All those tomes of data, and in the end it was something that was not published which ended up having a big impact on grain prices.
Following Thursday's release of United Nations world crop forecasts, and official Brazilian estimates for domestic crops, Friday bought the main event - the US Department of Agriculture's monthly Wasde crop report, besides Informa Economics forecasts for US crop sowings.
And this on top of important macro-economic goings on, with Greece's E206bn debt restructuring, data showing a dip in Chinese inflation, and statistics showing that the US economy created a net 227,000 jobs last month, above market expectations.
This last figure was seen as the spur for a 1.1% jump in the dollar, which for many dollar-denominated commodities took some of the joy out of the employment data, making them less affordable as exports.
The average commodity, as measured by the CRB index, rose a little under 0.5%.
"The Wasde was bearish for corn as the USDA left the US balance sheet completely unchanged," Rabobank said.
At Country Futures, Darrell Holaday said, of corn: "We feel these are negative numbers given the expectations going into the report."
Benson Quinn Commodities said the Wasde "could offer a little bit of a negative to the corn market".
And yet still, Chicago's May corn contract closed up 1.5% at $6.45 a bushel.
The buying stimulus was the reappearance of talk that China had been buying US corn again, with speculation that it had bought up to 800,000 tonnes for shipping form Pacific North West docks.
"Rumours that China bought US corn on the dip fuelled the rally," Mr Holaday said.
"At this point there seems to be some belief that two-to-four cargoes were bought on the price break, but there is no credible evidence that it was China," two-to-four cargoes being more like 250,000 tonnes at best.
Indeed, some steam came out of the rumour mill towards the end of the day, allowing the grain to close well below its intraday high.
Ironically, the grain got a bit of help too from a crop which was better served, price wise, by the Wasde.
"The Wasde was bullish for
But US Commodities ahead of trading warned that it was "fearful of a buy the rumour, sell the fact trade in soybeans", with the oilseed having had a good run into the report.
Benson Quinn said: "From a technical standpoint, the soybean market is overbought and profit-taking could develop prior to the weekend."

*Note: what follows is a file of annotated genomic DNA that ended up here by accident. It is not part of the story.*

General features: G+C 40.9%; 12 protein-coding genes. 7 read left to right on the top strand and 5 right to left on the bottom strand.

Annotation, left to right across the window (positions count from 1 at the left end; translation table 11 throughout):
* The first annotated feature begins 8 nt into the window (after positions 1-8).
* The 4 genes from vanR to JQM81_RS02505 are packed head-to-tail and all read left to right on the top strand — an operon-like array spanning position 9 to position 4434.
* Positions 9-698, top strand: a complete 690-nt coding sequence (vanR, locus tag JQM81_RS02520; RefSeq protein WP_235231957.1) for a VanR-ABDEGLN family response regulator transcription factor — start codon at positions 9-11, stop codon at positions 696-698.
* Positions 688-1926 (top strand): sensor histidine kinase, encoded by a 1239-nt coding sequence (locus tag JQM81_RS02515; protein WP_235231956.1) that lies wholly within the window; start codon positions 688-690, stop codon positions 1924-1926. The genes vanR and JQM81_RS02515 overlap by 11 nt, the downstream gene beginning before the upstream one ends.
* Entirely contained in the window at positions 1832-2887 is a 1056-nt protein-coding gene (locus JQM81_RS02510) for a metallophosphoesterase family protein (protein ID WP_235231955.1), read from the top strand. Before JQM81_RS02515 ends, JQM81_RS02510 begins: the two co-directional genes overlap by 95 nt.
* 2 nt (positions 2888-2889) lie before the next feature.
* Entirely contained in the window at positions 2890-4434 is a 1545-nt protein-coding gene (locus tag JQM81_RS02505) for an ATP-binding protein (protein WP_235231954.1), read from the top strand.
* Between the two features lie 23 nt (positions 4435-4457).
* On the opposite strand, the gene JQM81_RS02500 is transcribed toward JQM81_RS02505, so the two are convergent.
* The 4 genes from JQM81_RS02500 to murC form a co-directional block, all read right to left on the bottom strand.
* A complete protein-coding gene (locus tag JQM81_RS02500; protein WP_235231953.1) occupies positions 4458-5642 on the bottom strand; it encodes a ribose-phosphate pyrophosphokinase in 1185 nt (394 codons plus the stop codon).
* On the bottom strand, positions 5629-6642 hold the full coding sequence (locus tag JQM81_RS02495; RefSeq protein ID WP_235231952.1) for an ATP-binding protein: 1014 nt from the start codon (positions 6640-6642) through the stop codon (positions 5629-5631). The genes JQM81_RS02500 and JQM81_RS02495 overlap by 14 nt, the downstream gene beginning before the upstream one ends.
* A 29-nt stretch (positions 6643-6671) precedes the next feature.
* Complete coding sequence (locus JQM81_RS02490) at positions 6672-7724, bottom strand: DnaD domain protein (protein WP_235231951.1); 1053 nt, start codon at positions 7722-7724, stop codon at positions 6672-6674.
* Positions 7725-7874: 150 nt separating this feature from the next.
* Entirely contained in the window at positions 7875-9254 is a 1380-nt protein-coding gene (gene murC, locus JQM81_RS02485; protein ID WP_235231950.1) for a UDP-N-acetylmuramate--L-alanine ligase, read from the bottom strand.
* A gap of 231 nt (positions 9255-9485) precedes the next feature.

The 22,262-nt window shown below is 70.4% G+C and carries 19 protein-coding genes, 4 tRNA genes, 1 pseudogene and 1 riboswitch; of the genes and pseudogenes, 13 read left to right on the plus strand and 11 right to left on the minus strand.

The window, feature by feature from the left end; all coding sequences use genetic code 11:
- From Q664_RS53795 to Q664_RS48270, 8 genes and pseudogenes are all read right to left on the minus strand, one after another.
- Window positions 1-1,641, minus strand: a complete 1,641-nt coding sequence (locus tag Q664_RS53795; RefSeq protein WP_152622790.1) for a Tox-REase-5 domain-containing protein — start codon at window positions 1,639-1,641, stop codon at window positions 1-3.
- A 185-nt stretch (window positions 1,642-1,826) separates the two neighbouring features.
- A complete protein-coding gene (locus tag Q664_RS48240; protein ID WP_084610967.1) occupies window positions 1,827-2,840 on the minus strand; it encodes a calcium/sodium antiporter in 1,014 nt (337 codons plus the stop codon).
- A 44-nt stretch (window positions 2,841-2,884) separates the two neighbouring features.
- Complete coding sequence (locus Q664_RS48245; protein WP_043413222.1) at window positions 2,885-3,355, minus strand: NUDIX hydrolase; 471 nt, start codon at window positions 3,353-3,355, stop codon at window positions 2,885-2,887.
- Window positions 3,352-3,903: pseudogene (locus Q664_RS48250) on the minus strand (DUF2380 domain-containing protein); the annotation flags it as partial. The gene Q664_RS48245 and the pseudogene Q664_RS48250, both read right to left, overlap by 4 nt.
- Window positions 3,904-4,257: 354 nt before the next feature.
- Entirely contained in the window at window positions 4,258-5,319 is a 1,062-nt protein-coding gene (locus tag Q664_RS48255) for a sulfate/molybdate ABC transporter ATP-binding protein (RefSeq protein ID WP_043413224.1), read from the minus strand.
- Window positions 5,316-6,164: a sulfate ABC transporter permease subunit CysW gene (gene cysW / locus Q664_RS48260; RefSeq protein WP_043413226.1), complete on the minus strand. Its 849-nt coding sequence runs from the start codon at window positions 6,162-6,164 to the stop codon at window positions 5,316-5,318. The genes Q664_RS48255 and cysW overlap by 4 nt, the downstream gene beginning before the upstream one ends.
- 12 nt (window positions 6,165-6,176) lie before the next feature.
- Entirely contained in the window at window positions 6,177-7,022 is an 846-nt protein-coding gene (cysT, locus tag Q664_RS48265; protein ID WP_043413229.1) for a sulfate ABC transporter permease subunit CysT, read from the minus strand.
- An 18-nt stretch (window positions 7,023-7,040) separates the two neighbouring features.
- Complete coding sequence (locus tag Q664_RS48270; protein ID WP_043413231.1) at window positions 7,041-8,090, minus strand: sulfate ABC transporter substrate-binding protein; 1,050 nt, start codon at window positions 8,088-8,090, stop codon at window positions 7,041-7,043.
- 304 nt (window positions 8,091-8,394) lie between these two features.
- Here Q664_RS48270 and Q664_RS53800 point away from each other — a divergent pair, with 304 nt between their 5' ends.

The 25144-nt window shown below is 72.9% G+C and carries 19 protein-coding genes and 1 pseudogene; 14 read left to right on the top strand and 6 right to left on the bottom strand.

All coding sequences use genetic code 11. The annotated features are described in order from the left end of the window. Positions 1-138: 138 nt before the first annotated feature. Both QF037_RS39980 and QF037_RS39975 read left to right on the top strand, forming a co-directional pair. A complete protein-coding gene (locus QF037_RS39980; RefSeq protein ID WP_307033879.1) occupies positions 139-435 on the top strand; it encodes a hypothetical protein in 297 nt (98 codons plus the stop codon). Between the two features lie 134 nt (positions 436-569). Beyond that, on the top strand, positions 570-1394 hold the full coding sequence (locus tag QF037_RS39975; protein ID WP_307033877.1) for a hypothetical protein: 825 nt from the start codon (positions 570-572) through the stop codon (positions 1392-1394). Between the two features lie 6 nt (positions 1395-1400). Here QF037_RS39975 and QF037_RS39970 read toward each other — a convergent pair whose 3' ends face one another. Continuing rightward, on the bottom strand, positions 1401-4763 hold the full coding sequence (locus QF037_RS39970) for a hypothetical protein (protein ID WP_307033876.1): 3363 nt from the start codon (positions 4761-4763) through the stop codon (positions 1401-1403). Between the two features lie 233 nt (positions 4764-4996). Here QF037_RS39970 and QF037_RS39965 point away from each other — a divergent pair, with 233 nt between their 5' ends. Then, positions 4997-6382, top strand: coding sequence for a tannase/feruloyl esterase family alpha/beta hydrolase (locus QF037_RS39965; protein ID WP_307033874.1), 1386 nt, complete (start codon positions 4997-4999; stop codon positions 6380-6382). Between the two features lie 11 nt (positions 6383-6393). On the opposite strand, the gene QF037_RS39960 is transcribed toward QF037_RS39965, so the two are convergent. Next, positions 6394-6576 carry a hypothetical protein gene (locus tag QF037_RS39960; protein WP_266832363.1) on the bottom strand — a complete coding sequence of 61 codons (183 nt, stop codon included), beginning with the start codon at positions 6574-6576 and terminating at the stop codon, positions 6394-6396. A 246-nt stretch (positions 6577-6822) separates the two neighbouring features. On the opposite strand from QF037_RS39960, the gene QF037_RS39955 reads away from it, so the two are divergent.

So it turned out, and not just plain profit-taking, but selling tinged with the unwinding of spreads too.
"There is a lot of unwinding of long soybean, short corn spreads occurring in old crop today," Mr Holaday said, meaning negative price pressure on soybeans but giving a prop to corn.
Soybeans for May closed down 0.75 cents at $13.37 ¾ a bushel, not a huge drop but remarkable enough for a contract which has only sustained a handful of daily declines since the beginning of February.
Furthermore, Informa cut its estimate for US wheat sowings.
"The surprise on the Wasde world wheat stocks could support wheat prices," Paris-based Offre Demande & Agricole said.
"Overall the Wasde wheat numbers are a little supportive," Mr Holaday said.
But he added: "US and World stocks are still pretty burdensome," at 209.6m tonnes, downgraded to just underneath the 1999-2000 record.
Chicago May wheat regained a premium over May corn only to lose it again, closing up 1.3% at $6.43 a bushel.
It was, in fact, Paris contracts which did better, helped by the soaring dollar eating into US export competitiveness, while the euro fell back.
Paris wheat for May soared 2.5% to E208.75 a tonne. London's May contract ended up 0.8% at £16.55 a tonne.
Among soft commodities,
India allowed cotton which had already passed customs as of Sunday, the day before the ban was imposed, to be exported, while failing at a government meeting to decide whether the curbs should be lifted altogether.
However, for most soft commodities, the Wasde is not important, leaving them to their own devices.
For New York